PrayingLebiyo Tripura arrived at Memorial Christian Hospital in critical condition. Friends had carried him in from the Chittagong Hill Tracts. He certainly couldn’t walk. He was emaciated, immobile, and hardly breathing. He was still alive, which was in itself a true work of God. Young Lebiyo had had typhoid for weeks.

Typhoid fever is a bacterial disease transmitted by drinking contaminated water. It’s a common disease in Bangladesh, where many people don’t have access to clean water or haven’t been taught to boil water or carefully wash hands. Typhoid is not fatal when treated properly. Antibiotics could have helped, but Lebiyo’s family hadn’t known. After weeks of fever and delirium, Lebiyo’s intestinal system ruptured. He was in extreme pain when his friends determined to carry him, no matter how hard, to the distant hospital. On arrival, our MCH doctors rushed him to OR… 

From a strong Christian community, Lebiyo had no shortage of young men, relatives and neighbors from his village, who took turns around the clock to “breathe” for him via the ambu-bag. His chart contained two pages of lab slips of young men and women who lined up, willing to give blood if needed. Several volunteers did not match his blood-type. So, when a medical-staff-member’s child needed blood, one of our nurses asked if those volunteers would be willing to give blood for the child, since they could not give to Lebiyo. She immediately had 4 volunteers. That in itself was a great testimony to God’s love.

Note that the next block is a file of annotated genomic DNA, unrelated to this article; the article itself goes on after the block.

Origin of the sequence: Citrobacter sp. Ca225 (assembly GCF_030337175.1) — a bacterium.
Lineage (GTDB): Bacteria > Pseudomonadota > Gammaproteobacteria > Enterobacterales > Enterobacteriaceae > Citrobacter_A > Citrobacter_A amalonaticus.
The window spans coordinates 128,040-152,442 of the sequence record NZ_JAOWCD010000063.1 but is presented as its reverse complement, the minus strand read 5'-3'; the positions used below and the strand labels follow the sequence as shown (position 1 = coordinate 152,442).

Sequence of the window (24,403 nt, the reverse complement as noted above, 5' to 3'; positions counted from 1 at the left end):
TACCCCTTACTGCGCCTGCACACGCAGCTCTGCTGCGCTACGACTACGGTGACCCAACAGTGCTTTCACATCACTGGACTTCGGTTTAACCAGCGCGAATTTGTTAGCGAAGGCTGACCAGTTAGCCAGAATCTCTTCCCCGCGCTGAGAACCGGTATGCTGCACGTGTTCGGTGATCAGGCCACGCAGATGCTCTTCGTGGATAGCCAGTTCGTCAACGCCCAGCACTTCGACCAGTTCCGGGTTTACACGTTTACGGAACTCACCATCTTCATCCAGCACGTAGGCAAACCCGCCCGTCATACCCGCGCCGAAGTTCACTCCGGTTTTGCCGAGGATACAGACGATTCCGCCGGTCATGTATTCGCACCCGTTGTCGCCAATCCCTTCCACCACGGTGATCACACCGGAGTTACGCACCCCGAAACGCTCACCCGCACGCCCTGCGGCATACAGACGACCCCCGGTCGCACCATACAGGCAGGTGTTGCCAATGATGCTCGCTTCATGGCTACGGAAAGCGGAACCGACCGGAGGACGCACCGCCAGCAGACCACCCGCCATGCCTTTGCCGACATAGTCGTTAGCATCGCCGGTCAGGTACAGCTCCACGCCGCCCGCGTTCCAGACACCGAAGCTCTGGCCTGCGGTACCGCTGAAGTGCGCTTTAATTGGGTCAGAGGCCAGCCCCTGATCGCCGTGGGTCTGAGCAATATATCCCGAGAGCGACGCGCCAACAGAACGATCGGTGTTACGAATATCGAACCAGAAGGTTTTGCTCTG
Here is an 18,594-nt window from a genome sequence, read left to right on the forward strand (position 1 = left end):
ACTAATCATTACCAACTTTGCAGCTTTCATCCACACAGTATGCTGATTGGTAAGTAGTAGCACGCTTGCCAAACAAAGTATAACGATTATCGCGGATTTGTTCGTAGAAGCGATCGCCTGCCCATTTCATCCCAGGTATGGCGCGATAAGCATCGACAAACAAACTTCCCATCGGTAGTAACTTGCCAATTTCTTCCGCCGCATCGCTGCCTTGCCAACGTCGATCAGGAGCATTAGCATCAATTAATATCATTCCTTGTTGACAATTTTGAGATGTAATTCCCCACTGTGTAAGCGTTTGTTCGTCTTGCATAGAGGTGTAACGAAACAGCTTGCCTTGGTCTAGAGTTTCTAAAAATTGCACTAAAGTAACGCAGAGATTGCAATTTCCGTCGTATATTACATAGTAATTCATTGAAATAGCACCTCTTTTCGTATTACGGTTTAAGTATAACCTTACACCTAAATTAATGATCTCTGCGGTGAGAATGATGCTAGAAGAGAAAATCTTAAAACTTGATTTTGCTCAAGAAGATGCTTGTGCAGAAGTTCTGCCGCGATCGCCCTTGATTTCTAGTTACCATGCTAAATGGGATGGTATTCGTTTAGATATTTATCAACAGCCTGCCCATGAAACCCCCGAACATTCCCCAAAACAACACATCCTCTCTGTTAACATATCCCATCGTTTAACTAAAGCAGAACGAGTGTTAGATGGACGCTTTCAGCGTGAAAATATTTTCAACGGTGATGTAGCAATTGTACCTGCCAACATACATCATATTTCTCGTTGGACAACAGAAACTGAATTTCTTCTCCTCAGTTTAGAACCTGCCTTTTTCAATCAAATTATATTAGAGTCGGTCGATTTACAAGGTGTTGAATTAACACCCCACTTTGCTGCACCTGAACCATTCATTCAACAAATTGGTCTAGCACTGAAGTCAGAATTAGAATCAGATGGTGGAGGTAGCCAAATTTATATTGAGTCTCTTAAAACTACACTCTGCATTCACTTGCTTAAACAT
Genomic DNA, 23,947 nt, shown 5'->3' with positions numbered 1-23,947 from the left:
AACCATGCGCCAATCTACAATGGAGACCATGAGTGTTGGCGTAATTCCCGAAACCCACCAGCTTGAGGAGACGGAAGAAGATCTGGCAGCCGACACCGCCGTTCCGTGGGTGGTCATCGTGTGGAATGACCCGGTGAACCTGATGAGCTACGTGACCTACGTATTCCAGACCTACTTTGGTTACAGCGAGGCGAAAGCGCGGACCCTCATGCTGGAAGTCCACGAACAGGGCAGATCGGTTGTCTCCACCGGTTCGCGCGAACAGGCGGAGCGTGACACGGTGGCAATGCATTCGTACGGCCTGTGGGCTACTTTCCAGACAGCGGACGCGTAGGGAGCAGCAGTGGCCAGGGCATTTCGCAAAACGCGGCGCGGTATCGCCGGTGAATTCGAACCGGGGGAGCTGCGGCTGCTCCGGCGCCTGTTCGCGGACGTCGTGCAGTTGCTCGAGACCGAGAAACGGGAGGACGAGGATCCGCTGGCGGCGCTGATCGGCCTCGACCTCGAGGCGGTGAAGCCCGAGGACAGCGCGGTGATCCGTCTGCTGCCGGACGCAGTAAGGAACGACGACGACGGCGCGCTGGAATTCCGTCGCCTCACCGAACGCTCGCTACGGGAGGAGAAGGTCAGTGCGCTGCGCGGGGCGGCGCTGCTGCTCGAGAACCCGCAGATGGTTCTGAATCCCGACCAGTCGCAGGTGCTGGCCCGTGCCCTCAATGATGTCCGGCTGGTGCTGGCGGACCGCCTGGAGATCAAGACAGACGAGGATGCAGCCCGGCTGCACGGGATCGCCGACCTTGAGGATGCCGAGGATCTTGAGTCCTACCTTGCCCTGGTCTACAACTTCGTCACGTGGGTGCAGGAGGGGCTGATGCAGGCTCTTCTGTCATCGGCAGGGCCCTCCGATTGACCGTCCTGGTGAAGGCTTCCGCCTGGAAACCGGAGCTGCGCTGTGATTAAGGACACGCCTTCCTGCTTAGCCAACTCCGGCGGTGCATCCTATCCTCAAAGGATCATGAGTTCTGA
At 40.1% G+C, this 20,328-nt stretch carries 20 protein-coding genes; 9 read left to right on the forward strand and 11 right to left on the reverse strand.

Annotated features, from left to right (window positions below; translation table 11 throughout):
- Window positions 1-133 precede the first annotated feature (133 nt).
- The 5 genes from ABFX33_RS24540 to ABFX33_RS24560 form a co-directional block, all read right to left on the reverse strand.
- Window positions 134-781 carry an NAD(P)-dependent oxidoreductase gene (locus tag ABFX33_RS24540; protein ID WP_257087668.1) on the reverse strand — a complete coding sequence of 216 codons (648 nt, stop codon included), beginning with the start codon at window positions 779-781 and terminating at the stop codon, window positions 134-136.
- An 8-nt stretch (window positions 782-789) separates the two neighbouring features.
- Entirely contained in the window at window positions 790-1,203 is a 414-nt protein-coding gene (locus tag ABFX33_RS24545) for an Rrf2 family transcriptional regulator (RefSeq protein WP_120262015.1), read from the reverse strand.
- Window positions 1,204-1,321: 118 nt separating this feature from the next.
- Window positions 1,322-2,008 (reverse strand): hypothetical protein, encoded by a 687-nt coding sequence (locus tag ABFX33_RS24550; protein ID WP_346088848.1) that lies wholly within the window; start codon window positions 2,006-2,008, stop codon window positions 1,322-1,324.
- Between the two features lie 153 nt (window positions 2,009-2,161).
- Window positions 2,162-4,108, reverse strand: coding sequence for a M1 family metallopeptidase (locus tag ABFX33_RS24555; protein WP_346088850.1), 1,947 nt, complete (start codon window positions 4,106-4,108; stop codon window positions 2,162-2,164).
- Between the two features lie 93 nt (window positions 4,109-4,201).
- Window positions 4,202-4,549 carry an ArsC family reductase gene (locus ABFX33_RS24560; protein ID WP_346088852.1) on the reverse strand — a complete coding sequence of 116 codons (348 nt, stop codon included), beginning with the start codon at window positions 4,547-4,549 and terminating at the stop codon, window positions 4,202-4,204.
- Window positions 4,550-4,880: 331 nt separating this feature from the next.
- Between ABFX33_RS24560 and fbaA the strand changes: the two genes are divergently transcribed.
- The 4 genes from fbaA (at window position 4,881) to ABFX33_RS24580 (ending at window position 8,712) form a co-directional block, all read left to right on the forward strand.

Our Bible college students came to visit Lebiyo too. When the situation grew especially grim, a dozen or more BBCB students gathered around his bed and prayed. The next morning, a group of 6-7 friends spent time again beside his bed in prayer. One of the surgical technicians remarked, “Your relative is only alive because of God. If he lives, it will be God.”

We did not know God’s plan for Lebiyo or his family. Everyone prayed for healing. The MCH staff, national and expatriate, tried their best. It was a stressful and wearying experience – but of course not as wearying as for the family.

Certainly, when God took Lebiyo home to heaven, the event deeply impacted us all. What is life? When does life end? How is death a doorway? For Lebiyo, his life is fuller, more abundant than any of us can imagine. And for us who remain, life is more purposeful than ever. We look up.